stocking idea
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stocking idea

This is a discussion on stocking idea within the Saltwater Fish forums, part of the Saltwater Fish and Coral Reef Tanks category; --> looking to finish off stocking my 29 gal tall tank. have a false clown, firefish, 2 turbo and scarlet hermit. thinking about adding a ...

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Old 03-05-2010, 06:15 PM   #1
 
stocking idea

looking to finish off stocking my 29 gal tall tank. have a false clown, firefish, 2 turbo and scarlet hermit. thinking about adding a lawnmower and two cardinalfish. is this too much for the tank or do you think this will work?

i have also considered instead of the cardinals, a gramma or blenny? any other unique or normal suggestions are welcome.

appreciate the feedback.
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Old 03-07-2010, 08:14 AM   #2
 
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Quote:
Originally Posted by newby30gallon View Post
looking to finish off stocking my 29 gal tall tank. have a false clown, firefish, 2 turbo and scarlet hermit. thinking about adding a lawnmower and two cardinalfish. is this too much for the tank or do you think this will work?

i have also considered instead of the cardinals, a gramma or blenny? any other unique or normal suggestions are welcome.

appreciate the feedback.
I think you are on the right track. I would have preferred to see you add the Cardinalfish to the tank before adding the Clownfish, as sometimes Clownfish will become dominant over less active species. So you are taking a small risk. But I do think it will work.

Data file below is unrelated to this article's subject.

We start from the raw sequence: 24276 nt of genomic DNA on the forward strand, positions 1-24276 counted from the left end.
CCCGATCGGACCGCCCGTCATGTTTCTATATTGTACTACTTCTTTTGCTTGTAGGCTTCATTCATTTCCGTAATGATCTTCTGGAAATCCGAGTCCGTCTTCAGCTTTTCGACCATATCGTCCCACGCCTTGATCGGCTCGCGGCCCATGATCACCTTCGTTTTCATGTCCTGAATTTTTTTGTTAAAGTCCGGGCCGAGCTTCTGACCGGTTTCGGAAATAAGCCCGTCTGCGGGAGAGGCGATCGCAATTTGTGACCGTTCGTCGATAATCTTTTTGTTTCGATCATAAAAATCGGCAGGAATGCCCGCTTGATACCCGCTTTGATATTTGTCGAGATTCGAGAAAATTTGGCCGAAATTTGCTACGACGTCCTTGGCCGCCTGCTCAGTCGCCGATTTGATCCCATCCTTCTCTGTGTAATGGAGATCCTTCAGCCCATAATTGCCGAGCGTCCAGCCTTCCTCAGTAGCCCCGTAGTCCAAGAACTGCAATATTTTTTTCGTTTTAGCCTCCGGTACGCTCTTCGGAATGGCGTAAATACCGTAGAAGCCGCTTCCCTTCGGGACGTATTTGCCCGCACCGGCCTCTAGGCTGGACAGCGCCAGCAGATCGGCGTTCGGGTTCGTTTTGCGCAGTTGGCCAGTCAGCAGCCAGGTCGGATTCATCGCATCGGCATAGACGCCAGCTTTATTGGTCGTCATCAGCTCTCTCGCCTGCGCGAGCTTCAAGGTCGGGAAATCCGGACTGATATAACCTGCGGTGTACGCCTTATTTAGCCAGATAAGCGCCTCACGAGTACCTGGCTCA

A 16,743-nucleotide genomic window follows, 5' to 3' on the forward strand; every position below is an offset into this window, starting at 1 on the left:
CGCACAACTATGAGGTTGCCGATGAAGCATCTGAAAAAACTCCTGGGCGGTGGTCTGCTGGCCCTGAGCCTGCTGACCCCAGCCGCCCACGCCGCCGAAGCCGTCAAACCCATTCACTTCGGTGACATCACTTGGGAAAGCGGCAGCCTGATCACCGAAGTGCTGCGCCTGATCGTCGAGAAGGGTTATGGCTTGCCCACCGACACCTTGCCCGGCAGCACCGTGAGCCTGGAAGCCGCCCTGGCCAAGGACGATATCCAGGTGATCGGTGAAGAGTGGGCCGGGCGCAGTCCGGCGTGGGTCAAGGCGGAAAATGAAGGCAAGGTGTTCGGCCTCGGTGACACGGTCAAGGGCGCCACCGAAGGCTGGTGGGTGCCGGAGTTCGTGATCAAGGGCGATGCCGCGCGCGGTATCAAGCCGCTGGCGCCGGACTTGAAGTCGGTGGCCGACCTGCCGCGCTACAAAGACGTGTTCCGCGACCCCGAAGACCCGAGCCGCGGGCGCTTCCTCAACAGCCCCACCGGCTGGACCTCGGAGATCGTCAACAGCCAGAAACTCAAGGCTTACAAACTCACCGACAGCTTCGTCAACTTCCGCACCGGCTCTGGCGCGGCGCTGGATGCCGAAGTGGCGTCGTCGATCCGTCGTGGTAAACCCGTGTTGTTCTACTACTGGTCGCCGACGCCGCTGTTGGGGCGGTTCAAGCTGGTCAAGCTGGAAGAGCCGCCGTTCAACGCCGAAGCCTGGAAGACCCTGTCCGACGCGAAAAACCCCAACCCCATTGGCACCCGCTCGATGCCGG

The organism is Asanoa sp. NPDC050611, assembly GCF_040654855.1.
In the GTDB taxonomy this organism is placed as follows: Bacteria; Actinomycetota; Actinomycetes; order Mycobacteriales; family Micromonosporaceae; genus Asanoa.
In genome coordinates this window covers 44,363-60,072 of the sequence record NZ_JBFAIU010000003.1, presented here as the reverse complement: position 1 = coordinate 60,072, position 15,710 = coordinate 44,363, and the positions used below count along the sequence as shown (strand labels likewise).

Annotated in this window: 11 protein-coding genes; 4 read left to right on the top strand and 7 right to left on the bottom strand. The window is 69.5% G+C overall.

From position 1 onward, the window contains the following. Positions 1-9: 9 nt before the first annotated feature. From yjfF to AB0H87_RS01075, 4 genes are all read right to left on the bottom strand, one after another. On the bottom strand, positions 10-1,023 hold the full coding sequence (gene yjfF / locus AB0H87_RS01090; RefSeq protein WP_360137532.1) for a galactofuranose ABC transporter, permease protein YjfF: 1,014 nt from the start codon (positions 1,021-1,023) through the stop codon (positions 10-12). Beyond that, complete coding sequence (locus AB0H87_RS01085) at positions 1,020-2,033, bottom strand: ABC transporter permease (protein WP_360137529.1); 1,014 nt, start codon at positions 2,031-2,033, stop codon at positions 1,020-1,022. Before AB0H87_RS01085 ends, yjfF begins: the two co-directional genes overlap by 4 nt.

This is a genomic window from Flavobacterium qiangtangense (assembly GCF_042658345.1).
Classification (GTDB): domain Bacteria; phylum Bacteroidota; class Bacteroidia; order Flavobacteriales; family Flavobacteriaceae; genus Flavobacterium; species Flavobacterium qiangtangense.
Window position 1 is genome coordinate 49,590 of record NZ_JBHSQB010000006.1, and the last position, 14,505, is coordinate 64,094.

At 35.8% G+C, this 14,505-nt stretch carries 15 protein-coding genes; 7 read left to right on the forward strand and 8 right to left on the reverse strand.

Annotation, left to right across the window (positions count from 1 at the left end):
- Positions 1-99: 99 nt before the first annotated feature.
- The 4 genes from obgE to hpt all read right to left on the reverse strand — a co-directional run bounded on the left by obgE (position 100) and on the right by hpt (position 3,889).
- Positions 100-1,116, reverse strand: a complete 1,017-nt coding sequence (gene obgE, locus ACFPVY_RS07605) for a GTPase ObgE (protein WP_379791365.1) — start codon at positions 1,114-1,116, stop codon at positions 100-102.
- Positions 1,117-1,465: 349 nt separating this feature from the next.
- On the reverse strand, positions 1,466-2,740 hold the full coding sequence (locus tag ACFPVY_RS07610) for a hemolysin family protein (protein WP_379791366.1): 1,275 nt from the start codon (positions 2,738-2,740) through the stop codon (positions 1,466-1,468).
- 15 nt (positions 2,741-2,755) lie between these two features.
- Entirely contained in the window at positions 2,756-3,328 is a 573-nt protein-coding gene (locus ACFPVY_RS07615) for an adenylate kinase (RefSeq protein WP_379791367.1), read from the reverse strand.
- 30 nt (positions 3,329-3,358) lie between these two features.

As an alternative to the Cardinalfish you could consider a Dwarf Angel, such as the Flame Angel or Pygmy Angel. A Flame Hawkfish, Longnose Hawk, or Freckled Hawk could work as well.

What is missing from your tank are species that hang in the rocks, rarely leaving the security of the reef. This is where you should really be considering fish selections. Fish such as Gobies, Jawfish, and Basslets, and as you mentioned the Royal Gramma, would fit nicely and not create and compatibility issues.

They big key to making this stocking list work is the layout of your tank. In a tank that is lightly filled and has a small reef structure, you are not going to be able to add as many fish as you will in a tank with a good size reef that breaks apart the tank and provided hiding places for the fish to feel secure. Can you post a picture of your setup?
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Old 03-07-2010, 08:59 AM   #3
 
uploaded some pics. i plan to move to a reef tank in a year. right now i am just trying to perfect a smaller tank before moving on. plus its expensive.

i worry about the hawkfish or a similar species being aggressive. i know that during feeding the clownfish is very aggressive no matter how much froz shrimp i put in. i have thought of a dwarf angel, although the LFS does not know when he will get one in. are there others types of dwarfs that would be compatible.

i do have one question about phospates, my tank is running about .5ppm and i heard reefs can not tolerate phospates. i used to use flake food but have suspended this until the phosphates drop. is there any cause for concern?

preciate all the help pasfur.
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Old 03-07-2010, 09:47 AM   #4
 
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I'm glad you posted a picture. Your tank is very scarcely decorated with a very small reef structure. You will be very limited as to how many fish due to the likelihood that the established fish will become territorial towards new fish.